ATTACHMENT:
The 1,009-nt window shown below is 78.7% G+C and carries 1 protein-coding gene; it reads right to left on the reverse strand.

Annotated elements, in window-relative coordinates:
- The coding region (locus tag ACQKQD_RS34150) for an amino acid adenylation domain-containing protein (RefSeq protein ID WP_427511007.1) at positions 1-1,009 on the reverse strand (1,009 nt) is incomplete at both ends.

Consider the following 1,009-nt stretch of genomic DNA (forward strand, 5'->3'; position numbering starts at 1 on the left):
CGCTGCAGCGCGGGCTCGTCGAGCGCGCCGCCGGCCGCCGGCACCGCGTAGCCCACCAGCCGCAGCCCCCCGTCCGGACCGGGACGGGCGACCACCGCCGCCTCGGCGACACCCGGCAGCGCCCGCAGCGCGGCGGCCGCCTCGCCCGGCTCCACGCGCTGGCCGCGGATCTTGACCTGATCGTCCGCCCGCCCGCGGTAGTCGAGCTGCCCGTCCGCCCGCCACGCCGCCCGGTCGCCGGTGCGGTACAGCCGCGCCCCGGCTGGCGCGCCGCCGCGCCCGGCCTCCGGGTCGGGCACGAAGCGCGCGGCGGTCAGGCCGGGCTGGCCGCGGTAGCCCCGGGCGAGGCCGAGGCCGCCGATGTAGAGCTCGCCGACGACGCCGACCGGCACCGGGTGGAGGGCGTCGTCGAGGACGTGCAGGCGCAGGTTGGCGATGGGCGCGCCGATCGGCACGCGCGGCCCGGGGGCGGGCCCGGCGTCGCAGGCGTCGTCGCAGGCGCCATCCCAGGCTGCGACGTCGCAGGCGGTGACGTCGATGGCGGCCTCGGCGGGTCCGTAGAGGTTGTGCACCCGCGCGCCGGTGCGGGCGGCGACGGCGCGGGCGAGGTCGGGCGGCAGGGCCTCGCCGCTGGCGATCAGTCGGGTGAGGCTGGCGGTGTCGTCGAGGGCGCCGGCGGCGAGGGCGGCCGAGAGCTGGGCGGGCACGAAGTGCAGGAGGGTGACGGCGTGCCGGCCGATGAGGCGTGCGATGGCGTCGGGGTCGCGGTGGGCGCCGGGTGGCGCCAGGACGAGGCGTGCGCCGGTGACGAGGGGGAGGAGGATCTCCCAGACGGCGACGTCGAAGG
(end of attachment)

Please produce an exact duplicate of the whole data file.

The 1,009-nt window shown below is 78.7% G+C and carries 1 protein-coding gene; it reads right to left on the reverse strand.

Annotated elements, in window-relative coordinates:
- The coding region (locus tag ACQKQD_RS34150) for an amino acid adenylation domain-containing protein (RefSeq protein ID WP_427511007.1) at positions 1-1,009 on the reverse strand (1,009 nt) is incomplete at both ends.

Consider the following 1,009-nt stretch of genomic DNA (forward strand, 5'->3'; position numbering starts at 1 on the left):
CGCTGCAGCGCGGGCTCGTCGAGCGCGCCGCCGGCCGCCGGCACCGCGTAGCCCACCAGCCGCAGCCCCCCGTCCGGACCGGGACGGGCGACCACCGCCGCCTCGGCGACACCCGGCAGCGCCCGCAGCGCGGCGGCCGCCTCGCCCGGCTCCACGCGCTGGCCGCGGATCTTGACCTGATCGTCCGCCCGCCCGCGGTAGTCGAGCTGCCCGTCCGCCCGCCACGCCGCCCGGTCGCCGGTGCGGTACAGCCGCGCCCCGGCTGGCGCGCCGCCGCGCCCGGCCTCCGGGTCGGGCACGAAGCGCGCGGCGGTCAGGCCGGGCTGGCCGCGGTAGCCCCGGGCGAGGCCGAGGCCGCCGATGTAGAGCTCGCCGACGACGCCGACCGGCACCGGGTGGAGGGCGTCGTCGAGGACGTGCAGGCGCAGGTTGGCGATGGGCGCGCCGATCGGCACGCGCGGCCCGGGGGCGGGCCCGGCGTCGCAGGCGTCGTCGCAGGCGCCATCCCAGGCTGCGACGTCGCAGGCGGTGACGTCGATGGCGGCCTCGGCGGGTCCGTAGAGGTTGTGCACCCGCGCGCCGGTGCGGGCGGCGACGGCGCGGGCGAGGTCGGGCGGCAGGGCCTCGCCGCTGGCGATCAGTCGGGTGAGGCTGGCGGTGTCGTCGAGGGCGCCGGCGGCGAGGGCGGCCGAGAGCTGGGCGGGCACGAAGTGCAGGAGGGTGACGGCGTGCCGGCCGATGAGGCGTGCGATGGCGTCGGGGTCGCGGTGGGCGCCGGGTGGCGCCAGGACGAGGCGTGCGCCGGTGACGAGGGGGAGGAGGATCTCCCAGACGGCGACGTCGAAGG